What happened to Quantstamp (QSP)? Lack of energy and excitement from the team leaves community disappointed

Quantstamp hasn’t been moving much as of late. August was opened with the price of $0.056199/731 satoshi before the bottom of $0.028747/472 satoshi that was reached on the 14th. Afterwards we saw the currency peak at the 27th with the values of $0.045986/685 before falling off into the September lows of $0.024789/396 satoshi on the 12th.

Looking at the current prices, Quantstamp is valued at $0.035983 USD (4.01% drop in the last 24 hours)/537 satoshi (4.25% drop in the last 24 hours). Daily trade volume is almost non-existent, sitting at 63 BTC. With a market cap of $21,595,451, Quantstamp is currently the 196th most valuable cryptocurrency on the market.

Biffy422 from TradingView offered this Quantstamp analysis:

“Will be interesting to see the long term play out on this chart, I believe that it is possible that the price may reverse around the end of September, as indicated by the time Fibonacci (blue pillar lines). If the price fails to break out by mid-October then I would consider this idea invalid. If the price rallies into an uptrend before this time, I would expect to see a bearish reversal sometime in early-October.”

Check out his idea here.

Quantstamp has fallen on some hard times as of late. The security auditing protocol which provides a cost-effective, scalable system of making sure your Ethereum smart contracts are safe and bug-free saw the overall interest in it drop off. Main reasons for this drop-off can be found in the general bear market we are currently experiencing as well as their notable lack of care for their community. Reddit user The5thRedditor sums up the general qualms the community has with the project:

“The problem is no one wants to invest in it because the company doesn’t care about QSP holders.

  • First they burn the community by not giving airdrops to everyone. Many countries couldn’t receive them.
  • They say that 50% of all proceeds from an audit go into cold storage. They won’t share the Address where the coins are going to verify.
  • They started accepting other forms of crypto as payment for some services. This doesn’t help QSP holders it hurts them.”

The last point mentioned is probably the biggest issue with the project right now, as the team apparently accepted both other cryptocurrency and even fiat for their services in the past.

“Any USD or ether proceeds that we receive instead of QSP for manual audits support our overall mission to innovate in order to secure smart contracts,” said Richard Ma, the founder of Quantstamp, in a recent Telegram Q&A. He continued: “Some customers can’t buy QSP to pay us, which means that we miss out on the opportunity to be helpful and stay true to our mission of driving smart contract adoption for the ecosystem. Other times, when the audit is very important for the community, such as the Binance audit, we audit at little or no cost, as a service to the wider community.”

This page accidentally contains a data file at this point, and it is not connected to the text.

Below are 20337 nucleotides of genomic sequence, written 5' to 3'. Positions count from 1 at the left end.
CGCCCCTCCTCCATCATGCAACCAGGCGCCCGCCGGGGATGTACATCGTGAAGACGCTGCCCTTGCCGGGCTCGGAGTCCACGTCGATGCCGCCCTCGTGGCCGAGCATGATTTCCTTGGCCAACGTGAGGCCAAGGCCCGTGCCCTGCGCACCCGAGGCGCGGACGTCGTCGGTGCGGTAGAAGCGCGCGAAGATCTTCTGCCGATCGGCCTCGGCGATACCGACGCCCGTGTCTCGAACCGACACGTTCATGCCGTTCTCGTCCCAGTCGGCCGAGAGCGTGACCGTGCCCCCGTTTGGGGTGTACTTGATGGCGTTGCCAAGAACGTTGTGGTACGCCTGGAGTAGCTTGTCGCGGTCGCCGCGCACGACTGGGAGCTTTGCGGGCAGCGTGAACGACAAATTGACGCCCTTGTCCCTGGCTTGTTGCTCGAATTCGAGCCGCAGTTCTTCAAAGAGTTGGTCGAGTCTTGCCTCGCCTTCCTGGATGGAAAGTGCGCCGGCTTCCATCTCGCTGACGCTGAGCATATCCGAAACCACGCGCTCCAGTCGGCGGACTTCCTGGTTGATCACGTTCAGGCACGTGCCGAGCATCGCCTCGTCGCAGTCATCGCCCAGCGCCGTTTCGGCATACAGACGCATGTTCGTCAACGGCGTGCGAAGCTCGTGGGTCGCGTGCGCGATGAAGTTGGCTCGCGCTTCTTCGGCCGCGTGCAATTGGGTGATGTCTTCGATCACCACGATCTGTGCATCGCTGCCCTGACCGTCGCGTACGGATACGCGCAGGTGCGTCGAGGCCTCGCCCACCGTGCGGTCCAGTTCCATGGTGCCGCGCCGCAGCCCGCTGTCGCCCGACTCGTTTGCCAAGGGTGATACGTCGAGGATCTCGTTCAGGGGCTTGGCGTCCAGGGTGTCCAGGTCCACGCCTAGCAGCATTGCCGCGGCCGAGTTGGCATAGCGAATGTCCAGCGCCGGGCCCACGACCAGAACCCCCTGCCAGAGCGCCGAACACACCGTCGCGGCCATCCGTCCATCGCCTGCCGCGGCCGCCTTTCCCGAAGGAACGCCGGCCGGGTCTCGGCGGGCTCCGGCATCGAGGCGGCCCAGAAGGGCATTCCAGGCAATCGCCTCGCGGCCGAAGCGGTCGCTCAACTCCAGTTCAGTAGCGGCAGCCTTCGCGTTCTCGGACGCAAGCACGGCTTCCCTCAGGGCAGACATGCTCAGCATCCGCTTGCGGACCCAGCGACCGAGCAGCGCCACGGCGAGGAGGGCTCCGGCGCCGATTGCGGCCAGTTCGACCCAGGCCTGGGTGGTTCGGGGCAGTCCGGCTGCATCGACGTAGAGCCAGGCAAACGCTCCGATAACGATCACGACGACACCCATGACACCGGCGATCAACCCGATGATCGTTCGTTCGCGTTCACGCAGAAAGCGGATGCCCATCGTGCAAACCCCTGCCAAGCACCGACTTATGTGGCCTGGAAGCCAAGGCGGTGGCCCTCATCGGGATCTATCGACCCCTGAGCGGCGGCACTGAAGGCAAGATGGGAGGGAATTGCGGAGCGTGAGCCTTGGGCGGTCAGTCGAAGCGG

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This renders the QSP token, a supposed key part of the projects economy, basically useless. During the mentioned Q&A, several users mentioned the company’s restructuring and apparent firings/departures of several key developers.

“It’s a startup company – sometimes we need to fire people if they don’t perform well. But as a startup company – we will also build, and we will hire good people and deliver,” concluded Ma.

Still, the project is moving forward with updates and has announced a willingness to improve its communication in the future. A community update from August 29th confirmed that the Betanet (that was supposed to come out by the end of the month) is indeed going to be launched within days. And launched it was with an official launch announcement being made on the 31st. The news Betanet will run on top of the Ethereum blockchain and is a distributed permissioned network which moves the project closer to their goals of having a completely decentralized architecture.

The team recently released this lengthy overview of the Quantstamp Betanet 0.1.0 protocol; the overview addresses both the overall need for smart contract security/audits and how Quantstamp plans to fulfill this need. The Quantstamp Betanet being live on the Ethereum mainnet means that developers are now able to submit audit requests to the Quantstamp protocol through the web portal.

While their product is well on its way towards becoming fully functional, there have been some uncomfortable controversies around the project in the past. It remains to be seen if Quantstamp learned its lessons and if it has enough time/community trust left to redeem itself.

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